An arctic air mass surging south and east across the western United States aided in creating in rare form, light pillars over a Wyoming city Friday night.
The National Weather Service (NWS) reported Saturday that light pillars formed around midnight, creating a spectacular scene over the city of Laramie.
A light pillar is a visual phenomenon created by the reflection of light from ice crystals with near horizontal parallel planar surfaces.
The light can come from the sun (usually at or low to the horizon) in which case the phenomenon is called a sun pillar or solar pillar. It can also come from the moon or from terrestrial sources such as streetlights, which was the case Friday night.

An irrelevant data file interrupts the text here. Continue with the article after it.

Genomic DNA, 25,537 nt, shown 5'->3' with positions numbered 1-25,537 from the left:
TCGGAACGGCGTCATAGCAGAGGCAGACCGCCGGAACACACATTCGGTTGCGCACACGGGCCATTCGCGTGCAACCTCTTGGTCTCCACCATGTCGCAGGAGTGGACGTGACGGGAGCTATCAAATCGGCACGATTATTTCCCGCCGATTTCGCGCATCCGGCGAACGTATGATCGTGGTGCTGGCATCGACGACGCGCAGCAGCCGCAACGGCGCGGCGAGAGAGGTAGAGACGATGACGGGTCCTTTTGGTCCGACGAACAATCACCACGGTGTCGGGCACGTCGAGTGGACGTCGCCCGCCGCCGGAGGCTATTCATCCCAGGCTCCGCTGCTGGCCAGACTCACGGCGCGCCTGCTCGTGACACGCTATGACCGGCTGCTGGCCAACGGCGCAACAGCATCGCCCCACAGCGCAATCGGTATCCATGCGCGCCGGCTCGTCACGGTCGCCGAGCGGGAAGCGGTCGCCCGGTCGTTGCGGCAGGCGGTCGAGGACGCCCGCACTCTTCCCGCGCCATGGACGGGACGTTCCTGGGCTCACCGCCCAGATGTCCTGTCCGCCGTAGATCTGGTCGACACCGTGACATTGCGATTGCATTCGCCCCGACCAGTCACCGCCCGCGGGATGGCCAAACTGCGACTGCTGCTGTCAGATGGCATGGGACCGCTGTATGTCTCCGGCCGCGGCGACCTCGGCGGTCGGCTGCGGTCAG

According to the NWS, the temperature was down around zero at the time with ice fog hovering over streetlights, creating the light pillars over the city. The temperature bottomed out at a frigid 14 degrees below zero early Saturday in what was the coldest air mass of the season for the region so far this winter.
The NWS posted a photo of the light pillars it received from Jaclyn Ritzman, a master's student at the University of Wyoming studying Atmospheric Science.
While light pillars are not a common phenomenon, Niagara Falls is one such area that sees them frequently during the winter months. The city sits in a perfect environment, where cold air masses cause the moisture from the Falls to form ice crystals, which interact with the city's many upward facing spotlights, to create prominent light pillars.
Light pillars have also been known to produce false UFO reports.